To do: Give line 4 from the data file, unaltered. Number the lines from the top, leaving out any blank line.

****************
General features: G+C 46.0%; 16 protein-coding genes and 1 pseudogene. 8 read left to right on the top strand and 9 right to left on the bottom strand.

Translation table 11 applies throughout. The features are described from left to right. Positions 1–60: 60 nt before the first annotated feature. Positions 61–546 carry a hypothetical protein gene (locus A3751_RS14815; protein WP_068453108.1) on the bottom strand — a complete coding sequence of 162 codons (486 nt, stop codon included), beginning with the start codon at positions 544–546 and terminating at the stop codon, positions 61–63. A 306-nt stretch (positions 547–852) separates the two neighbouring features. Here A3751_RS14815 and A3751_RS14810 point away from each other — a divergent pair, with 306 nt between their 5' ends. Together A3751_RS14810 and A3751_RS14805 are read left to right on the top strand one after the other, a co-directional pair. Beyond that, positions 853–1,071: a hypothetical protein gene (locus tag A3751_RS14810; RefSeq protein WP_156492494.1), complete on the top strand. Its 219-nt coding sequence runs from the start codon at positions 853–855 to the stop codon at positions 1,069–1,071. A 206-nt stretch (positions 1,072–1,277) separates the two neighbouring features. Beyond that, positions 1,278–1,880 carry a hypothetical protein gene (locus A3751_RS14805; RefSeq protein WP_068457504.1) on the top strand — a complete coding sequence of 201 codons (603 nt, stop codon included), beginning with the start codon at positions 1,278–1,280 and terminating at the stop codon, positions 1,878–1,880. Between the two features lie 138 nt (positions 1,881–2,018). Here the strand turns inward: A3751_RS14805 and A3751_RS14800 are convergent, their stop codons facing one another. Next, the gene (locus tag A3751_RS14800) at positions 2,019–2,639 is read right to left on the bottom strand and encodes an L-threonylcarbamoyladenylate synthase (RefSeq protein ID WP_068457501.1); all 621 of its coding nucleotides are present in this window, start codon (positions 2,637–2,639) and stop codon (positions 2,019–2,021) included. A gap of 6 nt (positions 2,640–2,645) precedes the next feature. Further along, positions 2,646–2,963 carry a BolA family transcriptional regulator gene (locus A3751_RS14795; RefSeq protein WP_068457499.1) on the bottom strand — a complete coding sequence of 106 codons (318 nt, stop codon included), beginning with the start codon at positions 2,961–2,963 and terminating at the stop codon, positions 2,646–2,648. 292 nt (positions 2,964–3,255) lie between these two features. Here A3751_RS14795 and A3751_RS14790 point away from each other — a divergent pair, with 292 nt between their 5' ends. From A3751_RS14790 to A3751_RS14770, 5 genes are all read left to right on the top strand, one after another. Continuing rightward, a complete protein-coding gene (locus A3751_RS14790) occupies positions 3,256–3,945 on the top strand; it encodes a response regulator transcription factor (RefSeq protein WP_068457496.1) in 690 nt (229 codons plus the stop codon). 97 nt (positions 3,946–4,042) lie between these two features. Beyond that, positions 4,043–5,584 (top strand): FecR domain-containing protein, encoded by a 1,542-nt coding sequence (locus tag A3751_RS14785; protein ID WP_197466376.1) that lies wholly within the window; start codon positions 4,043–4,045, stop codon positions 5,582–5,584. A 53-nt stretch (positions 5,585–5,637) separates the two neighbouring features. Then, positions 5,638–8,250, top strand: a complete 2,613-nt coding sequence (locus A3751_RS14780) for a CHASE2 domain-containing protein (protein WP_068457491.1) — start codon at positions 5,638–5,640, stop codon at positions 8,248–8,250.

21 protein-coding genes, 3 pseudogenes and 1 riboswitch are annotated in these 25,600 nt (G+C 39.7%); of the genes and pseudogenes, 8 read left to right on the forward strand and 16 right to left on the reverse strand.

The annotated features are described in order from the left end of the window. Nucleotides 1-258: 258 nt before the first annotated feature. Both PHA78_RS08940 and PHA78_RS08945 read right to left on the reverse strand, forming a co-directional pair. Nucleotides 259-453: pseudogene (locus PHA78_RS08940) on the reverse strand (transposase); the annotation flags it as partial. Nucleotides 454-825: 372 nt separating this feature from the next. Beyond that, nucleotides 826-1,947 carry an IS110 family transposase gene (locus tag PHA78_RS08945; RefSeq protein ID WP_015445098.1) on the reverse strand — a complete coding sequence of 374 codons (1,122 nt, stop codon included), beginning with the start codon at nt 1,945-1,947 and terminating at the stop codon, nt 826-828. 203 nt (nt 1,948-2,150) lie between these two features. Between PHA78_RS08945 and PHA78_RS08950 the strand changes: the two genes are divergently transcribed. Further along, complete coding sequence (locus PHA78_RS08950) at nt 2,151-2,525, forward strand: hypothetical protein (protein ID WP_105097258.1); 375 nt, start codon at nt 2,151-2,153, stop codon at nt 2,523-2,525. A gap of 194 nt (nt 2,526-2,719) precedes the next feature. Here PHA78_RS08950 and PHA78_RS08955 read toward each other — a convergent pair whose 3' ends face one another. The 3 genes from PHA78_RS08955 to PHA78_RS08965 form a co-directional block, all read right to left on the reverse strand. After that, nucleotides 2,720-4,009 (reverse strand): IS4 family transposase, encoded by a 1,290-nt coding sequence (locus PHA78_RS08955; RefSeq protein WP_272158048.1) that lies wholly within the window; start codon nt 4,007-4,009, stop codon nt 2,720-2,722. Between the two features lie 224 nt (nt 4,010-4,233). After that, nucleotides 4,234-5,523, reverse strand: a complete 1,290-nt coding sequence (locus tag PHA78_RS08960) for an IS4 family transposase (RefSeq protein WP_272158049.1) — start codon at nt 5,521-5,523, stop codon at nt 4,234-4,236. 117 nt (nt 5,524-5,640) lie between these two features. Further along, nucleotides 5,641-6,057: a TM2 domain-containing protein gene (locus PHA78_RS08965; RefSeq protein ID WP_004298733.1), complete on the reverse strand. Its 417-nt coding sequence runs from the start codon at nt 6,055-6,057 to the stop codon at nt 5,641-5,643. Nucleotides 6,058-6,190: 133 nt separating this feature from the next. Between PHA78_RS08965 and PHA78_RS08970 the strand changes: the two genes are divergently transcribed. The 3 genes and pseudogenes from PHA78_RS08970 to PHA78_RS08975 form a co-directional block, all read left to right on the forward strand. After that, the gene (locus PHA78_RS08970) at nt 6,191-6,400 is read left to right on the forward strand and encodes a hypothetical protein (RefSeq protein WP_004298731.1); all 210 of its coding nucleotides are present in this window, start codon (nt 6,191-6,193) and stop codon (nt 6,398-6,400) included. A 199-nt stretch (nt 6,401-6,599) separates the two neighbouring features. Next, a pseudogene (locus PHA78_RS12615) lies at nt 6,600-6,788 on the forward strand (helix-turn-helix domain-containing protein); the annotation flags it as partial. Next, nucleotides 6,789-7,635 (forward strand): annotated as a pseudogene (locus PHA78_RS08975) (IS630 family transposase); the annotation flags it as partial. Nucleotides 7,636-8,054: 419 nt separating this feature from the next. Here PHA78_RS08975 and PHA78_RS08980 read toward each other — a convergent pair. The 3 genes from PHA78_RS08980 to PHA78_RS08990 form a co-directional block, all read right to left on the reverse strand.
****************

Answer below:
The annotated features are described in order from the left end of the window. Nucleotides 1-258: 258 nt before the first annotated feature. Both PHA78_RS08940 and PHA78_RS08945 read right to left on the reverse strand, forming a co-directional pair. Nucleotides 259-453: pseudogene (locus PHA78_RS08940) on the reverse strand (transposase); the annotation flags it as partial. Nucleotides 454-825: 372 nt separating this feature from the next. Beyond that, nucleotides 826-1,947 carry an IS110 family transposase gene (locus tag PHA78_RS08945; RefSeq protein ID WP_015445098.1) on the reverse strand — a complete coding sequence of 374 codons (1,122 nt, stop codon included), beginning with the start codon at nt 1,945-1,947 and terminating at the stop codon, nt 826-828. 203 nt (nt 1,948-2,150) lie between these two features. Between PHA78_RS08945 and PHA78_RS08950 the strand changes: the two genes are divergently transcribed. Further along, complete coding sequence (locus PHA78_RS08950) at nt 2,151-2,525, forward strand: hypothetical protein (protein ID WP_105097258.1); 375 nt, start codon at nt 2,151-2,153, stop codon at nt 2,523-2,525. A gap of 194 nt (nt 2,526-2,719) precedes the next feature. Here PHA78_RS08950 and PHA78_RS08955 read toward each other — a convergent pair whose 3' ends face one another. The 3 genes from PHA78_RS08955 to PHA78_RS08965 form a co-directional block, all read right to left on the reverse strand. After that, nucleotides 2,720-4,009 (reverse strand): IS4 family transposase, encoded by a 1,290-nt coding sequence (locus PHA78_RS08955; RefSeq protein WP_272158048.1) that lies wholly within the window; start codon nt 4,007-4,009, stop codon nt 2,720-2,722. Between the two features lie 224 nt (nt 4,010-4,233). After that, nucleotides 4,234-5,523, reverse strand: a complete 1,290-nt coding sequence (locus tag PHA78_RS08960) for an IS4 family transposase (RefSeq protein WP_272158049.1) — start codon at nt 5,521-5,523, stop codon at nt 4,234-4,236. 117 nt (nt 5,524-5,640) lie between these two features. Further along, nucleotides 5,641-6,057: a TM2 domain-containing protein gene (locus PHA78_RS08965; RefSeq protein ID WP_004298733.1), complete on the reverse strand. Its 417-nt coding sequence runs from the start codon at nt 6,055-6,057 to the stop codon at nt 5,641-5,643. Nucleotides 6,058-6,190: 133 nt separating this feature from the next. Between PHA78_RS08965 and PHA78_RS08970 the strand changes: the two genes are divergently transcribed. The 3 genes and pseudogenes from PHA78_RS08970 to PHA78_RS08975 form a co-directional block, all read left to right on the forward strand. After that, the gene (locus PHA78_RS08970) at nt 6,191-6,400 is read left to right on the forward strand and encodes a hypothetical protein (RefSeq protein WP_004298731.1); all 210 of its coding nucleotides are present in this window, start codon (nt 6,191-6,193) and stop codon (nt 6,398-6,400) included. A 199-nt stretch (nt 6,401-6,599) separates the two neighbouring features. Next, a pseudogene (locus PHA78_RS12615) lies at nt 6,600-6,788 on the forward strand (helix-turn-helix domain-containing protein); the annotation flags it as partial. Next, nucleotides 6,789-7,635 (forward strand): annotated as a pseudogene (locus PHA78_RS08975) (IS630 family transposase); the annotation flags it as partial. Nucleotides 7,636-8,054: 419 nt separating this feature from the next. Here PHA78_RS08975 and PHA78_RS08980 read toward each other — a convergent pair. The 3 genes from PHA78_RS08980 to PHA78_RS08990 form a co-directional block, all read right to left on the reverse strand.